A history of the 15-year effort by the Chargers to get a new stadium in San Diego

Posted at 4:44 PM, Jan 16, 2017

Here are details of the 15-year history of the Chargers' efforts to get a new stadium in San Diego and their many proposals over the last decade:

2002: The Chargers started stadium-related town hall meetings.

2003: The first plan would have privately developed the Qualcomm Stadium site in exchange for the city providing the team a portion of the land.

2005: The Chargers, with a new lease and no ticket guarantee, again proposed the Qualcomm site. City turmoil, financial crisis and the opposition of City Attorney Mike Aguirre led to the team's development partners to pull out.

2006: The Chargers proposed National City at a potential site, but the Port Commission said no. That same year, they proposed Chula Vista's bayfront for a stadium location, but the the California Power Authority didn't want to close the power plant.

2007: The team asked to develop City Centre Golf Course in Oceanside. However, the site was found to be too small.

2008: Proposition B went to voters to make the 10th Avenue Marine Terminal in downtown San Diego a possible site, but the proposition failed.

2009: The Chargers were back to Oceanside for approval to build on the Valley Drive-In land. That proposal was rejected by the City Council. Later that year, the team proposed a stadium on land in downtown Escondido. However, land ownership and development issues killed that deal.

2009: The Chargers began talks with the city of San Diego to use the bus yard site in downtown. Chargers wanted the site to be multi-use, but the city didn't. The plan died.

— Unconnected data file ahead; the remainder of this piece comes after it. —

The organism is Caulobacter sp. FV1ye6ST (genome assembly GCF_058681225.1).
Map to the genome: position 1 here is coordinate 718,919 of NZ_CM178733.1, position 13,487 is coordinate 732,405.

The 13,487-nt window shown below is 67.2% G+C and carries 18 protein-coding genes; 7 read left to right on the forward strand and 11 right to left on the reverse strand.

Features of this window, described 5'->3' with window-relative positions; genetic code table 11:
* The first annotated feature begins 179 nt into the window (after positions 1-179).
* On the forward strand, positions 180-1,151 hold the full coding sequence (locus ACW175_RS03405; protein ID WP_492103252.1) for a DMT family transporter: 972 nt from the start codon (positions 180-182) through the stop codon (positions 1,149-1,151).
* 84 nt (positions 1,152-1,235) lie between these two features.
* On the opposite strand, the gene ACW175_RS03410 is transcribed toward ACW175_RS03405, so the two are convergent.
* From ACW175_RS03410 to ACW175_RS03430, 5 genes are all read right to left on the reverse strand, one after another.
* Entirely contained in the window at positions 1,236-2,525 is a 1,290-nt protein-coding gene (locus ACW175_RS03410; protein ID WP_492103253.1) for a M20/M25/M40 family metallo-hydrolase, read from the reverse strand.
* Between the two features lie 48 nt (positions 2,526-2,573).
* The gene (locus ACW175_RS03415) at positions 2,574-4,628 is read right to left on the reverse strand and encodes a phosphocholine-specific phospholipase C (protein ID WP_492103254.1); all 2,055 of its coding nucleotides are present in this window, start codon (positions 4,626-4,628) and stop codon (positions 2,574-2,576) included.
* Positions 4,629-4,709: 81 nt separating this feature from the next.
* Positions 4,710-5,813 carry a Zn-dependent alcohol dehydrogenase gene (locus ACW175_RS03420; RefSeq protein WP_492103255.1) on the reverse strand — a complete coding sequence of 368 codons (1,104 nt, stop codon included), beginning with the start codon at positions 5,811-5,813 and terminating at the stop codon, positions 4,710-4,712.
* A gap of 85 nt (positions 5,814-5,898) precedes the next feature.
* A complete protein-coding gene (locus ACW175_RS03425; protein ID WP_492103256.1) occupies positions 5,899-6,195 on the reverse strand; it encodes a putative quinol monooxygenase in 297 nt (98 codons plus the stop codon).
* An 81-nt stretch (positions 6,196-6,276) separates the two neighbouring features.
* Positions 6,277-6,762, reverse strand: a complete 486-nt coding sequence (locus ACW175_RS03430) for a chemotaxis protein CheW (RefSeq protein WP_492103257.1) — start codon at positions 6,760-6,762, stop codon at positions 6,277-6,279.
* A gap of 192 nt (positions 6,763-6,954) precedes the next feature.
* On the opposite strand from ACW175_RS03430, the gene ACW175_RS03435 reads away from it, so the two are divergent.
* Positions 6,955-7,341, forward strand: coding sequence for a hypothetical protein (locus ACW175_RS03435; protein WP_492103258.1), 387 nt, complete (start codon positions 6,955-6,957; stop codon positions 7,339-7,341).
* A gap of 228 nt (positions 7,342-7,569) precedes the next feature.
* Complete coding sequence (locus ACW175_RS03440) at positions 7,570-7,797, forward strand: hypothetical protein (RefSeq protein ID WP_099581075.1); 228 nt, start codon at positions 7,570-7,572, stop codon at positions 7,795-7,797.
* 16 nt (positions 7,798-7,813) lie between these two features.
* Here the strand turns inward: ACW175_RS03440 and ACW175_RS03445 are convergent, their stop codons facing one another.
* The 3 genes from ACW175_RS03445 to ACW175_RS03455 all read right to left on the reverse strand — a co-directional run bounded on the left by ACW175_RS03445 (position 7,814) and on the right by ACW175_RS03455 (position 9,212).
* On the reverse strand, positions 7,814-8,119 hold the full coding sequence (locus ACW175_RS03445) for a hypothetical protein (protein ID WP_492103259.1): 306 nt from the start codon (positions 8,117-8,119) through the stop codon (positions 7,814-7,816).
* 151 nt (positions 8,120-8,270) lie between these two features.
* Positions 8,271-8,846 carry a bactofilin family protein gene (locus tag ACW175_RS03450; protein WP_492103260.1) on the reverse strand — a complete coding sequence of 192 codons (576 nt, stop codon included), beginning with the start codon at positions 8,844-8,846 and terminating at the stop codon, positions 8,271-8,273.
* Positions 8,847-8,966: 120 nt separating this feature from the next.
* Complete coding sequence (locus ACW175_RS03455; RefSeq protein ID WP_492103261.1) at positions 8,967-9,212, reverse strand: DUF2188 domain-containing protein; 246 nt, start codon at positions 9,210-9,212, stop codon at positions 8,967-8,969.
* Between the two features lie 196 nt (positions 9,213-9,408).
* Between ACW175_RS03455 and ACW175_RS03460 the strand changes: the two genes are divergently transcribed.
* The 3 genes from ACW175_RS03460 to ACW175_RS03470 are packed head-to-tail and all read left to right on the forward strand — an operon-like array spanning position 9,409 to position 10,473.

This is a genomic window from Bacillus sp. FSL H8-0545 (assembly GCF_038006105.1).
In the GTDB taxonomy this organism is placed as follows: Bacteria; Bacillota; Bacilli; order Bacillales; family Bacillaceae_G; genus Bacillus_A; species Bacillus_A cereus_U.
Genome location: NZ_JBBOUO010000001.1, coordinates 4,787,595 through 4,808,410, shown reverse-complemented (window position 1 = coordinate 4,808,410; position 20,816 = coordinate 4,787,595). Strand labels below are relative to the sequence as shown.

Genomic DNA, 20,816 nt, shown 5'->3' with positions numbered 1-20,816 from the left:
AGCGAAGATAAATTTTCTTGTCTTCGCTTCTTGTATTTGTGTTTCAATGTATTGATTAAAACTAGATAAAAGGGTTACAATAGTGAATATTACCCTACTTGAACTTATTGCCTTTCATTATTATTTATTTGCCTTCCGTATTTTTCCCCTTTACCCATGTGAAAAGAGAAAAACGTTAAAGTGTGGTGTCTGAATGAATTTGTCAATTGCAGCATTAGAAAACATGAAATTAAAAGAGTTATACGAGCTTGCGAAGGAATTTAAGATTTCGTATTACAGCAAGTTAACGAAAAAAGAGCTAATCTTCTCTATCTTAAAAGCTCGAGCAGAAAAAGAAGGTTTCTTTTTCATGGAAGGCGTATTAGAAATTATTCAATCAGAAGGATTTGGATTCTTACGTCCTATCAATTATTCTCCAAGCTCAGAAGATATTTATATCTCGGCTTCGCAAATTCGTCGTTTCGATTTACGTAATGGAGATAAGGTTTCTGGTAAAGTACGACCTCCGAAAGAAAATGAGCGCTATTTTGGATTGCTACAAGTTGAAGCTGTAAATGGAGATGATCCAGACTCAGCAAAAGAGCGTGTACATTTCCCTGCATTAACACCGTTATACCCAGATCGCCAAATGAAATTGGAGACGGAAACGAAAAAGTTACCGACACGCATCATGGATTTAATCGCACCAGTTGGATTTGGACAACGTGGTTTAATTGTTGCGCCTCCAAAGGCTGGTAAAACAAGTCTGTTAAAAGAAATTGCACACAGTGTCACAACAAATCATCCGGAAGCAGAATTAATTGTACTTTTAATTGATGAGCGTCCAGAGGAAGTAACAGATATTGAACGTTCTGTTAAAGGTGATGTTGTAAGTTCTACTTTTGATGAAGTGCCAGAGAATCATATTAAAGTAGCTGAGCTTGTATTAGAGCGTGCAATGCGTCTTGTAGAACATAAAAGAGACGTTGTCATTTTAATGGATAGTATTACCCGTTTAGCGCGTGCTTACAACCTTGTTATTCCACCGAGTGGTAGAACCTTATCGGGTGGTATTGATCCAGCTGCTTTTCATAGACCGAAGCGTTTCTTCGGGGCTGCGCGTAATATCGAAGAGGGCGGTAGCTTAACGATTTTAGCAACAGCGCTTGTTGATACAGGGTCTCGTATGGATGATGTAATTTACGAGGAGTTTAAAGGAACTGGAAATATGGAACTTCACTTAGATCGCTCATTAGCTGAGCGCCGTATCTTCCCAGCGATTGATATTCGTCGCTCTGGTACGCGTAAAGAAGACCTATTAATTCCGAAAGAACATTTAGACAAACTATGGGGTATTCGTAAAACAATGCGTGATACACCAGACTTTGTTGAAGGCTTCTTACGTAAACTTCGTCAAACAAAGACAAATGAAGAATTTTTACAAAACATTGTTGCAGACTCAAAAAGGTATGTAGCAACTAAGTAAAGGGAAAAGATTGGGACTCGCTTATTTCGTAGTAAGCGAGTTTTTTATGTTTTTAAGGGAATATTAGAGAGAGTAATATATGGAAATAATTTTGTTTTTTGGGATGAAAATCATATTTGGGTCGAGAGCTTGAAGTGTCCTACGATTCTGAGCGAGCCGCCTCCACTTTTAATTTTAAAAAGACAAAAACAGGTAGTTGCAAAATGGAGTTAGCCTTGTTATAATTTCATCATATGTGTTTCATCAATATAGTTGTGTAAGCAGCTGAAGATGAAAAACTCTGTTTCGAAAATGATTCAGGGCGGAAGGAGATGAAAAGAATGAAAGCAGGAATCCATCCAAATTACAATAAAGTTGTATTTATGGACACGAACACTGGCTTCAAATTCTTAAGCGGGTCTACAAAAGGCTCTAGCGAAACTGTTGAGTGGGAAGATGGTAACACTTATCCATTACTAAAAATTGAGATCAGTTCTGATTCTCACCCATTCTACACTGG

2012: The 10th Avenue Marine Terminal was discussed again, but the Port Commission shut it down.

2013: The Chargers submitted a new downtown convention center proposal to the California Coastal Commission. The commission voted instead for the city's convention center expansion plans.

November 2016: San Diego voters rejected Measure C, which would have increased the city's hotel occupancy tax by an additional 6% to fund the construction of a city-owned downtown professional football stadium.

January 2017: The Chargers announced their relocation to Los Angeles.

It's worth noting, as the Chargers presented their second proposal to privately build a stadium at the Qualcomm Stadium site in 2005, Mayor Dick Murphy suddenly resigned. This began a rapid turnover that saw seven different mayors occupy the office over the next decade.